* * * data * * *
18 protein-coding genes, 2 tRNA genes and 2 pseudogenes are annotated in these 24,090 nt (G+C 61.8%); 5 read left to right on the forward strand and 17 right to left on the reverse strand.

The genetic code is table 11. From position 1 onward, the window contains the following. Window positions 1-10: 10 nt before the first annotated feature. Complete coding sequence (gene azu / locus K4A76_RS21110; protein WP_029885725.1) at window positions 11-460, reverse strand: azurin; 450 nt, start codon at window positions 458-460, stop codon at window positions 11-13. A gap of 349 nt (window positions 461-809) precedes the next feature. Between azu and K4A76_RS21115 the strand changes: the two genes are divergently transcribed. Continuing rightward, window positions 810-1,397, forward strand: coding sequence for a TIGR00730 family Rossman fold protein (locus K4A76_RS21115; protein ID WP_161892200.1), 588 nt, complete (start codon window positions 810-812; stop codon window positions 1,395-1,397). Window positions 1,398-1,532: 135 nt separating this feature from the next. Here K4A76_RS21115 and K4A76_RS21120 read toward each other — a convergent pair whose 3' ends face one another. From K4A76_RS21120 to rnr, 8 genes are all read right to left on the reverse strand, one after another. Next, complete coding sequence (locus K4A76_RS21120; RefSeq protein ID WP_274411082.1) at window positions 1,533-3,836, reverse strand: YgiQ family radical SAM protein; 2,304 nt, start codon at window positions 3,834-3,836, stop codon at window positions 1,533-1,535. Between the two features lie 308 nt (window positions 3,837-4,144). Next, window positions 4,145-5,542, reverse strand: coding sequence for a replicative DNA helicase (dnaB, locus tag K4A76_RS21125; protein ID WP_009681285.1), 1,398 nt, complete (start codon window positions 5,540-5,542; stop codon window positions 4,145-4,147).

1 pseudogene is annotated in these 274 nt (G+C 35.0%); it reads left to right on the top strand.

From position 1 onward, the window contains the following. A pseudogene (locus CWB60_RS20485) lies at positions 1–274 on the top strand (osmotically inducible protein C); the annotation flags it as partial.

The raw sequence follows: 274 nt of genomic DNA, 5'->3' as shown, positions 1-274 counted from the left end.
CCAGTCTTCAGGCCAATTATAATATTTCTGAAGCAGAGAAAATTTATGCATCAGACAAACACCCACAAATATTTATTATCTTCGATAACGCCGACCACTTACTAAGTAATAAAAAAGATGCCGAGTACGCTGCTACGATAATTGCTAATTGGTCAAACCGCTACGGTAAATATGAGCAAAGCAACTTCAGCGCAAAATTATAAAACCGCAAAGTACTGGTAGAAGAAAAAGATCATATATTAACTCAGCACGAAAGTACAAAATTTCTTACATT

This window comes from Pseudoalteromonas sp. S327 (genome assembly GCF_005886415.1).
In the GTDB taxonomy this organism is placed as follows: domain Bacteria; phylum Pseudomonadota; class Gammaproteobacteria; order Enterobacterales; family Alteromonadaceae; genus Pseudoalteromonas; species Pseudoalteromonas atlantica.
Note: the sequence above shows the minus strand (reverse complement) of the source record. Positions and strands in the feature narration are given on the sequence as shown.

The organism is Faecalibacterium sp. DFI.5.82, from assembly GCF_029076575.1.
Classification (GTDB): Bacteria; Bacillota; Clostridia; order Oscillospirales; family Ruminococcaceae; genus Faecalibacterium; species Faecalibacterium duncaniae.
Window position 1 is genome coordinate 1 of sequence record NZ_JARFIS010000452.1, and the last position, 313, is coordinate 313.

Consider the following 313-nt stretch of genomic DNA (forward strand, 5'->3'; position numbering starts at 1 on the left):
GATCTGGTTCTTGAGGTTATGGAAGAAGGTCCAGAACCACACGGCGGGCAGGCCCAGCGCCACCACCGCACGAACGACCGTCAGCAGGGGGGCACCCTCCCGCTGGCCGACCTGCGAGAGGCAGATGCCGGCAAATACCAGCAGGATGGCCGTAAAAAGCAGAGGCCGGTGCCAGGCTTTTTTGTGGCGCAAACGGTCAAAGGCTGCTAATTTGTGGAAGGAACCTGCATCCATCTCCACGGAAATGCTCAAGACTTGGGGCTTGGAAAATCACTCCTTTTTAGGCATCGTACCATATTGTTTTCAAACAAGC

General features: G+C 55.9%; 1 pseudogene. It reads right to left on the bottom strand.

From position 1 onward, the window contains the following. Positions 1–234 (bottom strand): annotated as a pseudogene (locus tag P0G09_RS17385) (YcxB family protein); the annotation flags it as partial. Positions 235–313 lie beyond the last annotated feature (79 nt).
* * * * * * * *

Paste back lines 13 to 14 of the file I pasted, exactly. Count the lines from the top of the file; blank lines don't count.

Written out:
Consider the following 313-nt stretch of genomic DNA (forward strand, 5'->3'; position numbering starts at 1 on the left):
GATCTGGTTCTTGAGGTTATGGAAGAAGGTCCAGAACCACACGGCGGGCAGGCCCAGCGCCACCACCGCACGAACGACCGTCAGCAGGGGGGCACCCTCCCGCTGGCCGACCTGCGAGAGGCAGATGCCGGCAAATACCAGCAGGATGGCCGTAAAAAGCAGAGGCCGGTGCCAGGCTTTTTTGTGGCGCAAACGGTCAAAGGCTGCTAATTTGTGGAAGGAACCTGCATCCATCTCCACGGAAATGCTCAAGACTTGGGGCTTGGAAAATCACTCCTTTTTAGGCATCGTACCATATTGTTTTCAAACAAGC